On Saturday night, a star-studded crowd gathered to honor one of the most iconic figures in Tampa Bay history.
The career of the man known, among other names, as “Bo Brooks,” “The Godfather,” and “Double Nickel” was celebrated by Tampa Bay Buccaneers past and present, as both current and former players and coaches flooded Raymond James Stadium to pay tribute to 11-time Pro Bowl linebacker Derrick Brooks.
Brooks, the consummate team player during his 14 record-setting seasons with the Buccaneers, appreciated the event as, above all, a chance to reconnect with old friends and celebrate the good times from his NFL career.
“I’m blessed that the Glazer family has taken the time to recognize the accomplishments of our team, not just me,” he said as the party was about to begin. “The turnout tonight is really beyond Derrick Brooks. It’s everybody that’s been involved with me my fourteen years and counting with the organization, so this is their way of saying thank you. I can’t wait to stand before them and tell them how much they mean to me.”
More than 300 guests helped commemorate Brooks’ retirement at the site where he directed Buccaneer defenses and inspired fans for 11 of his 14 seasons. Former teammates such as Mike Alstott, Dexter Jackson, Brad Johnson, John Lynch, Anthony McFarland and Shelton Quarles were in attendance, reuniting many members from the Buccaneers’ Super Bowl XXXVII championship team.
“Derrick was our engine,” said Alstott. “Derrick was our leader of this football team. He’s a big reason for what we did for so many years and had that great run. We just all love him for the way he’s affected each and every one of us on the field and how he led this team and helped us win the Super Bowl.”
Gene Deckerhoff, who has called the play-by-play on the Buccaneers Radio Network for 22 consecutive years, took the mic as the event emcee, providing colorful insight throughout the evening. Deckerhoff, who has also been the voice of Florida State University football and basketball since 1979 and is a twelve-time winner of the Florida Sportscaster of the Year award, described every game of Brooks’ collegiate and professional career for eager Seminole and Buccaneer listeners.
Deckerhoff, like countless of Buccaneer fans all across the nation, watched as year after year Brooks impacted the franchise like perhaps no other player before or since. He retires as the team’s all-time leader in games played, games started, tackles and Pro Bowl selections, all by a wide margin. He was the NFL’s Defensive Player of the Year in 2002, when the Buccaneers won their first Super Bowl, and he never missed a game in his entire professional career.
“When Derrick Brooks came to Florida State, they said he was too small to play at the Division I college football level,” said Deckerhoff. “When he was drafted with the twenty-eighth pick by the Tampa Bay Buccaneers, everybody said he was too small to play linebacker in the National Football League. All he is is a winner. He wore number 55 proudly at Tampa Bay, he wore number 10 at Florida State, and he’s going to be in the Hall of Fame in three years and two months from right now.”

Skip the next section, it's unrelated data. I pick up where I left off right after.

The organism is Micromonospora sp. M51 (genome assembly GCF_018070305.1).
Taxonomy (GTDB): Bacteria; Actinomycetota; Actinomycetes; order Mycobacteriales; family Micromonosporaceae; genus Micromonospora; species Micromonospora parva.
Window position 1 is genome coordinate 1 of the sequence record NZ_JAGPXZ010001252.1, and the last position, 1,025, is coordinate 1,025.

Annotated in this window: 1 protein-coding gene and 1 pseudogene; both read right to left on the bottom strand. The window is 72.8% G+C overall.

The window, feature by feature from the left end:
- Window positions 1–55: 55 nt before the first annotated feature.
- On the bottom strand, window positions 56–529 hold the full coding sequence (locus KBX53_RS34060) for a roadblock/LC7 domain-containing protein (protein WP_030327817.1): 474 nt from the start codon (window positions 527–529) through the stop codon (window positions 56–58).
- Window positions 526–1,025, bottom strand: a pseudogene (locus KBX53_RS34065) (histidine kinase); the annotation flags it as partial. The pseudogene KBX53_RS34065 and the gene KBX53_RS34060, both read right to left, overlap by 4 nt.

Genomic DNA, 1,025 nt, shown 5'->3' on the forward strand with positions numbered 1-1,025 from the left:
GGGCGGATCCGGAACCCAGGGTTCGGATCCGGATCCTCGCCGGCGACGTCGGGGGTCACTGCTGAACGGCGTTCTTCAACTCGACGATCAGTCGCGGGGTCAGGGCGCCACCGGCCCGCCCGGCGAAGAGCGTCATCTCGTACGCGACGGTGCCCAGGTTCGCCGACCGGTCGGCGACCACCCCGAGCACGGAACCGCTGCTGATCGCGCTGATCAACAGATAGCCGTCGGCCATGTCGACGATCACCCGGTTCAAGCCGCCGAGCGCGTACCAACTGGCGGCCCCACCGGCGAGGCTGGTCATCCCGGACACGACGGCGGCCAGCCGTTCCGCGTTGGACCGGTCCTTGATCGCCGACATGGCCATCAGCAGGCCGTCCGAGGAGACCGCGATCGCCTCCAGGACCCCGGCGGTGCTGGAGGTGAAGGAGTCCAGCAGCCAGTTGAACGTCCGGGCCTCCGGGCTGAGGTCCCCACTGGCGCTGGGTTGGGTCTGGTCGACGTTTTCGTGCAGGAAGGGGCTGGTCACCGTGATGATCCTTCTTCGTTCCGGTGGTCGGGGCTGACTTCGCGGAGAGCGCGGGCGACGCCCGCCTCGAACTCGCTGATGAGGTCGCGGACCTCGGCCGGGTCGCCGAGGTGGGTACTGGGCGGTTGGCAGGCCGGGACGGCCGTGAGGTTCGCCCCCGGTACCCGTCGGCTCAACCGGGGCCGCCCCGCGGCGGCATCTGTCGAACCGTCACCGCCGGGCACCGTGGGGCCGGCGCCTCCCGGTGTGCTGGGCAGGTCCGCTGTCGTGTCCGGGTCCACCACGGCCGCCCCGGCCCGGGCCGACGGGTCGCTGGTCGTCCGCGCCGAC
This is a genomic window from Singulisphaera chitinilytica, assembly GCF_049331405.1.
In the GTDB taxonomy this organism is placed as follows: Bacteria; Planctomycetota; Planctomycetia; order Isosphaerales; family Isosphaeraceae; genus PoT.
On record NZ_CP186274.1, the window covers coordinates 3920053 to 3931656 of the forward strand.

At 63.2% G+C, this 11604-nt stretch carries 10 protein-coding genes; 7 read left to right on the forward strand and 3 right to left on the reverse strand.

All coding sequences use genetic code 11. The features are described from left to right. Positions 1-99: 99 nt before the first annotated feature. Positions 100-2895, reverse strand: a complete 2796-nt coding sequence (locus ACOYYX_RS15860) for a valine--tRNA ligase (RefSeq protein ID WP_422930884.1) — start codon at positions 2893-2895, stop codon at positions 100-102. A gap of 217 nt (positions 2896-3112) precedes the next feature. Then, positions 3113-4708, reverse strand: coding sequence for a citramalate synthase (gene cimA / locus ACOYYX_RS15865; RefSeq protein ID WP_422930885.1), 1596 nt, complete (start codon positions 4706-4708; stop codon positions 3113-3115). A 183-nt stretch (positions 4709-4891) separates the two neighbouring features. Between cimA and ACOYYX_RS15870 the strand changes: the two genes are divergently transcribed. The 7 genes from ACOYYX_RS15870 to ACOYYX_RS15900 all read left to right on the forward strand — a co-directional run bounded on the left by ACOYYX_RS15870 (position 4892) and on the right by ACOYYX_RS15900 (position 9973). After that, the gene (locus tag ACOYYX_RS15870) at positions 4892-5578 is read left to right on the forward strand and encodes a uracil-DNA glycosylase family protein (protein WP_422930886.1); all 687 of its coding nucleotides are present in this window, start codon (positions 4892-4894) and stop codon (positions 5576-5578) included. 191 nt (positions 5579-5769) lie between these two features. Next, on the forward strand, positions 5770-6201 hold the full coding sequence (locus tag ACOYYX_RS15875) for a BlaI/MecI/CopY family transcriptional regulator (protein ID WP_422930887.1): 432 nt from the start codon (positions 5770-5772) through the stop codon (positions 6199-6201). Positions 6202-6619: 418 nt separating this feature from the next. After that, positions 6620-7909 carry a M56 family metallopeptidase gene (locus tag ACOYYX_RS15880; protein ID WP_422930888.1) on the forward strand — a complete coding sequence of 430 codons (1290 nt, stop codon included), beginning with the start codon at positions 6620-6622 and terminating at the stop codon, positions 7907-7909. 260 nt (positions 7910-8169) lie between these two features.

A compilation of personal video messages from distinguished athletes and celebrities were played throughout the party, offering both a heartfelt and entertaining illustrations of Brooks’ widespread impact.
Former Buccaneer teammates weren’t the only NFL icons on hand for Brooks’ party. If, as Deckerhoff suggests and few would argue, Brooks is a first-ballot Hall of Fame selection after the five-year waiting from his last season is complete, he will join some of his fellow party-goers on Saturday night, including Marcus Allen, Eric Dickerson and Deion Sanders. Sanders, in fact, was one of the many people who took to the podium to recount stories about Brooks’ career, along with Alstott, Lynch, Quarles, former Buccaneers linebackers coach Joe Barry and longtime Tampa Bay defensive coordinator Monte Kiffin.
Buccaneers Co-Chairmen Bryan and Joel Glazer, current Head Coach Raheem Morris and General Manager Mark Dominik were among the many entertained by the first-hand accounts of Brooks’ exploits.
“We played as a team and he was the reason why we played as a team,” said Alstott. “When you play as one, it doesn’t matter what size you are, how big you are, how fast you are. It’s the heart you have, and there’s no question his heart was huge.”
Master story-teller Kiffin, who commanded the podium as usual with tales of Brooks’ greatness on and off the field, kept it short and sweet when drawing conclusions about the player with whom he held a deep connection for so many years.
“He was a great football player, a great person and a special guy,” said Kiffin.
The man of the hour expressed his heartfelt thanks for all who played a role in his career, and joked that his “retirement” has felt like anything but a vacation.
“I’m always doing something, always trying to find creative ways to give back, but I can definitely tell you that my body definitely feels a little better that I don’t have to get out on Sundays and bang it all around,” said Brooks. “I’m just trying to do the best I can to give back to the Tampa community.”
Whether with teammates, coaches, family or friends, there was no denying Brooks’ impact.
For Bryan Glazer, number 55’s ever-expanding influence could be summed up in a few, short words as he offered up a toast for the entire party:
“From Pensacola to Tallahassee to Tampa to Canton, Ohio: Cheers to Derrick Brooks.”